- economies: system of spending and earning money in a community or a country
LISTEN TO TODAY’S STORY
1. Money for the Reef
After reading or listening to the article, answer the following questions:
- What is the Great Barrier Reef under threat from?
- How much money is the government going to spend on the Great Barrier Reef?
- How will the money be used to help the reef?
- Who will benefit from this money being spent?
What would happen if we did not take steps to protect the Great Barrier Reef? Make a list of the short and long-term consequences of not protecting this Natural Wonder of the World. Think of the consequences to the environment as well as to the economy.
Time: Allow 25 minutes
Curriculum links: English, Science, The Humanities — Economics and Business, Critical and Creative thinking.
2. Find the Facts
Read through the article and find all the facts about the Great Barrier Reef.
Highlight, underline or note them down. Use the facts that you found in the article and some from further research to write a short information report on the Great Barrier Reef. Include what a coral reef is, where this one is located, what lives there, who uses it and some of the things affecting it. Include a map and some pictures of what it looks like and fish that live there.
Extension: Find out more about the crown-of-thorns starfish. Why is this species such a problem for the Great Barrier Reef?
Write a fact sheet about this starfish. Include: physical description, diet, what areas it is indigenous to, why it is causing a problem on our reef and anything else about it you find interesting. Include a diagram or picture of it.
Time: Allow 30 minutes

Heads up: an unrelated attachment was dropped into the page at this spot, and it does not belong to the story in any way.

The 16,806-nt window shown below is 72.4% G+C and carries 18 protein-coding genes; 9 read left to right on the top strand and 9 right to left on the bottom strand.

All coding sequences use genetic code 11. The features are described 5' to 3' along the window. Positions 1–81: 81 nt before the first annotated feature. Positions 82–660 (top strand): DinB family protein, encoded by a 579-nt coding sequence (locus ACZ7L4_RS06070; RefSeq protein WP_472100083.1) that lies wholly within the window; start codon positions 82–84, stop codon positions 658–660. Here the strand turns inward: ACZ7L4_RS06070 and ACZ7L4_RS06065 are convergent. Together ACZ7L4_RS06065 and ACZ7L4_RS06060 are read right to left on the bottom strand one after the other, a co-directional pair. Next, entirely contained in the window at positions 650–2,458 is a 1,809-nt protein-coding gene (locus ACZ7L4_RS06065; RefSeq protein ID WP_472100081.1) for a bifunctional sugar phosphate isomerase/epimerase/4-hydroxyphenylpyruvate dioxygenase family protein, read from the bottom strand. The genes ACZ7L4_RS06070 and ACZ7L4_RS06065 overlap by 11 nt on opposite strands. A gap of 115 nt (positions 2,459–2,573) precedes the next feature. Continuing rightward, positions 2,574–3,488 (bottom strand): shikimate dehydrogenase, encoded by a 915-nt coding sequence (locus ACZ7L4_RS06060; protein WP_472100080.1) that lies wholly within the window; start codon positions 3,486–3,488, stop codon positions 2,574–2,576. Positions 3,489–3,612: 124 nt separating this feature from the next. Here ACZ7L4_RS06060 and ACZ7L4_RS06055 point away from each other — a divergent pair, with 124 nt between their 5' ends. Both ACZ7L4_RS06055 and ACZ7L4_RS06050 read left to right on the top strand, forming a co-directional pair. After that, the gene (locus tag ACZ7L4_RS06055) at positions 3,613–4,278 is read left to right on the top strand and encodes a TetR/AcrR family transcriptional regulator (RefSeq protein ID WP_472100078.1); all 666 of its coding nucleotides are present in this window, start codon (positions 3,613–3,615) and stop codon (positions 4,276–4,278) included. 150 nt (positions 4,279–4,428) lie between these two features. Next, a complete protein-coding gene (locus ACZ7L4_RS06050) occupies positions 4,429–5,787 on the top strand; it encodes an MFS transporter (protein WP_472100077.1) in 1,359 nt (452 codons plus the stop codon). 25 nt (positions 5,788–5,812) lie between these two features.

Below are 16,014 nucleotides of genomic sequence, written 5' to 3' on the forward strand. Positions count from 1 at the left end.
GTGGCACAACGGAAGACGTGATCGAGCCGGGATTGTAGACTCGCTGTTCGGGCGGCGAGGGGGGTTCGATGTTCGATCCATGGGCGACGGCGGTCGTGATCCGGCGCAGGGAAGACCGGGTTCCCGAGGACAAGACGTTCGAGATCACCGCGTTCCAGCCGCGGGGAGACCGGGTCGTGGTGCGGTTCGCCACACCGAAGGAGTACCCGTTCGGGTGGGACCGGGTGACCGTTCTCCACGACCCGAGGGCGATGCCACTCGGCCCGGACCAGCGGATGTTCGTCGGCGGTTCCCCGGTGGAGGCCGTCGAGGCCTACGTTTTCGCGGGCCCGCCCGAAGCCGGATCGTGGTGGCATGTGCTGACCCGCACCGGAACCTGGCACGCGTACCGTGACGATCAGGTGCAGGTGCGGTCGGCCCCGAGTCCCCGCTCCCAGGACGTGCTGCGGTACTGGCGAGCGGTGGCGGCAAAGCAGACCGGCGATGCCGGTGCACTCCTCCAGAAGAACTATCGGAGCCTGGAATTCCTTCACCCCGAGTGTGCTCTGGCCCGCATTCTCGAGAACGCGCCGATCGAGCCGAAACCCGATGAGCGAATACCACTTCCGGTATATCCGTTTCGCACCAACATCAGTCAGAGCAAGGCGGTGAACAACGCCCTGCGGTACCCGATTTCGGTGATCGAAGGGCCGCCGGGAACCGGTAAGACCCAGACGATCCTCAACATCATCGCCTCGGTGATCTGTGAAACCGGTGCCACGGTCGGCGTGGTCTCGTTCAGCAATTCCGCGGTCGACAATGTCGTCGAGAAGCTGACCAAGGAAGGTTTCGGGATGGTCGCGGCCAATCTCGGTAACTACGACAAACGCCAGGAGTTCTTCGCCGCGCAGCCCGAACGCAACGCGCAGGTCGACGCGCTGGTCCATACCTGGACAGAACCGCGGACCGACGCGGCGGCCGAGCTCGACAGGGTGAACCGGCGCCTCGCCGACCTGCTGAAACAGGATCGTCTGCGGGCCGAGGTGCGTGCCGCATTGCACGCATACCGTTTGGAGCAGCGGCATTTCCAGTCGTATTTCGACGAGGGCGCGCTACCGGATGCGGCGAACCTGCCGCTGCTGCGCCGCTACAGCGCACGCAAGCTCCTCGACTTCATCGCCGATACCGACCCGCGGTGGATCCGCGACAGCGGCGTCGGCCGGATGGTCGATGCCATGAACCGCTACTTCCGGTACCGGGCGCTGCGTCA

Curriculum links: English, Science
Extra Resources: Further information about the Great Barrier Reef and crown-of-thorns starfish.
After reading the article, with a partner, highlight as many pieces of punctuation as you can find in green.
Discuss how these are being used, where and how often.
What level of the punctuation pyramid is the journalist using in this article?
On a blank piece of paper, draw a grid with six spaces.
You will also need a dice between pairs.
Pick six different pieces of punctuation to use in the next activity, try and pick some easy and some challenging ones.
Write a different piece of punctuation in each of the 1-6 grid spaces.
Think of a topic.
How about Recess Time?
Roll the dice and whichever piece of punctuation you roll, try to use it to create a sentence about the topic. You can either say the sentence verbally and you will need to ‘act out’ the punctuation as you speak. Or you can write it down and show where the punctuation needs to go.
Earn a point for each piece of punctuation used.
For example: Recess is my favourite break at school, because Mum always packs me a yummy treat.
Take turns, going back and forth. After three turns each, change the topic.
IN ONE SENTENCE, TELL US WHAT YOU THINK ABOUT THIS STORY
Please do not use one-word answers. Explain what you enjoyed or found interesting about the article. Use lots of adjectives.